This morning, I remembered that if our baby is a girl, we're going to name her after my grandmother. Wonder if that is a sign. I am so excited to find out...

Sunday, February 17, 2008

The Parliament House Hotel

So, me and David and our good friend Jason "Boom Box" Harmon went to see the implosion of the Parliament House Hotel this morning at (yes really) 6:30. Here is a video taken by some people standing directly beside us. You can see "Boom Box" pretty well and you can see David and me crossing the street if you've got a really good eye.

Suffice it to say, it was awesome.

Here is the video from Dykon Explosive Demolition (the company that actually did the blowin' up.)

Saturday, February 16, 2008

This makes me feel better

So, when I got home, I found this on Obama's website. Which makes me feel better about Obama, but much much worse about his supporters.

(Except for you, Twilleys. And Judee. Well, maybe this just makes me feel worse about this dumb lady.)

"This is a volunteer office that is not in any way controlled by the Obama campaign. We were disappointed to see this picture because it is both offensive to many Cuban-Americans -- and Americans of all backgrounds -- and because it does not reflect Senator Obama’s views. Barack Obama has been very clear in putting forward a Cuba policy that is based on one principle: freedom for the Cuban people." -- Obama Campaign

Obama Supports Communist Murderers?

So, do people just not know who Che Guevara was? That's shameful. Shame on you, Barack Obama. And to think, I stood up for you when people said you were the anti-christ*.

(I still do not believe Barack Obama is the anti-christ.)

Thursday, February 14, 2008

Viva La...What??

This is Barack Obama's Houston campaign office. Yes, that is a Cuban flag with Che Guevara's face on it.  Not cool. 

Wednesday, February 13, 2008

Tuesday, February 12, 2008

Baby Fats, That's Me.

Belly o Rama and his friend the Happy Budda

I think I'm showing a little bit! (Unless it's just leftover Savannah Shrimp Po Boy.) 

Monday, February 11, 2008

Conference Paper

Here is the paper I presented at the SWAC conference this weekend.
It isn't really "scholarly," so it won't (I hope) be a terribly boring read.

Thursday, February 07, 2008

This afternoon, I'm leaving for Savannah with David to present a piece I'm writing (I know. I'm STILL writing it) on the creative process of the writer for a workshop at the SWCA conference. I'm nervous. I'm worried that I'll make my team members look bad. I'm worried that I'll make my professor look bad.

I hope I can do a good job. God has to make this work. (And that's always what I say, and he always comes through.)

Say prayers.

Wednesday, February 06, 2008

Baby Bumblebee

When I sit in the obstetrician's waiting room, I try not to make eye-contact with the other women. I don't, however, try to avoid eavesdropping on their conversations. I am always amazed at the great number of people some women bring to their appointments. Today, I saw a woman with her parents, her husband's parents, and her sister. I wouldn't have been a bit surprised if they had spread out a picnic basket and broken out a bucket of chicken and some Lone Star. I overheard another woman with a daughter in her twenties filling out paperwork. The mother had the clipboard on her lap and was asking her daughter questions like "When was the first day of your last cycle? What? You don't keep track of that? You should. You need to be able to answer that question. Make sure to tell her how irritable you've been and that you're constipated. When are you going to tell that boy about this?" I found this incredibly odd. If her mother had followed her around with that clipboard for her entire life, she probably wouldn't have found herself in the obstetrician's waiting room with her mother. (I'm just saying.)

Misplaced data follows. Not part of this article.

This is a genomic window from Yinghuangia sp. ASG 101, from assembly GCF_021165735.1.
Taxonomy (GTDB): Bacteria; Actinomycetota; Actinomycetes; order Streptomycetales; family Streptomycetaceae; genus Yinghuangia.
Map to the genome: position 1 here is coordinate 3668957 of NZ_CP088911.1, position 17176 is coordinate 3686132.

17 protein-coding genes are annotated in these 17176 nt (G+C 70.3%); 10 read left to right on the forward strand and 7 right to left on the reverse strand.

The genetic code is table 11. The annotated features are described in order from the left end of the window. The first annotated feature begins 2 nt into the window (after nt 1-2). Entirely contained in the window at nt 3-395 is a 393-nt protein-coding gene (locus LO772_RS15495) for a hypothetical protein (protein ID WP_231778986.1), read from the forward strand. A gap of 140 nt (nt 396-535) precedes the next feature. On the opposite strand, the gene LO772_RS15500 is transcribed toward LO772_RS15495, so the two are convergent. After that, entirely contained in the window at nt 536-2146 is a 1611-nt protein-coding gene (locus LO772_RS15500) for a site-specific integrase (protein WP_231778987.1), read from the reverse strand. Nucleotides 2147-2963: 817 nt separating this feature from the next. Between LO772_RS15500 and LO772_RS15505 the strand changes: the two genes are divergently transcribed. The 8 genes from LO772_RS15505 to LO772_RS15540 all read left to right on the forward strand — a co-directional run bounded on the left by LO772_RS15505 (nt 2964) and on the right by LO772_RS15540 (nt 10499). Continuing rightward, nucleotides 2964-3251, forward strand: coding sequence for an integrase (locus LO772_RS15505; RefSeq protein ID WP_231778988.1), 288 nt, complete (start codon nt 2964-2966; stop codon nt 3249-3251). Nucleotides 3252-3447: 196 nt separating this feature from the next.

People are weird. Pregnant women are weird. I think this is just how it works. I find myself getting weirder by the moment. I think this might be irreversible. Today, it took the obstetrician a few minutes to find the baby's heartbeat. In the past, she's found it pretty quickly, so I began to worry a little bit. Don't worry, she said. He's probably just a stubborn baby boy. And I thought, if David were a fetus, he would without a doubt hide from the thing trying to hear his heartbeat. And then I thought that this baby is going to be a carrier for both of our genes and I laughed out loud. I know he will come into the world with a personality of his own, bearing the mark of God in his own way, but he will also come into the world with Irish passion, German logic, and plenty of Weird. I imagine him floating around in his amniotic fluid, with his beard and his glasses, listening to his i-pod and reading the Wall Street Journal. Just a little longer until we can know if he is a boy or a girl. I'm excited.

Friday, February 01, 2008

Sweetness Follows

Dear Susan,

We are pleased to inform you that your abstract has been accepted for the 2008 TTU Symposium of English Studies, “Shifting Paradigms: All Things English.” Your session will allow a twenty-minute reading or presentation of your paper. At this time, if you have any technology needs, please respond to this email so that we may prepare to accommodate your request. You may find more information and the registration form by visiting our website at We look forward to seeing you on March 15th!

Symposium of English Studies Committee
Tennessee Tech University

When the weather's fine, when it's sunny outside...

The priest said that the baby can hear the liturgy and that it is good for him to hear his parents singing hymns. When he hands me the host, he says Susan, the Body of our Lord Jesus Christ for you and your baby. I like it.  The priest says a lot of things that I like. After what feels like a long season in the wilderness, I feel like I've found a church where I can really worship God and find a place to learn how to be of use to someone. This has been good for me. 

I wanted to make this a long post, but the other thing I wanted to write about just doesn't want to be written. And it's time to take Corduroy to the vet. And I'd like to put my stretchy pants on first.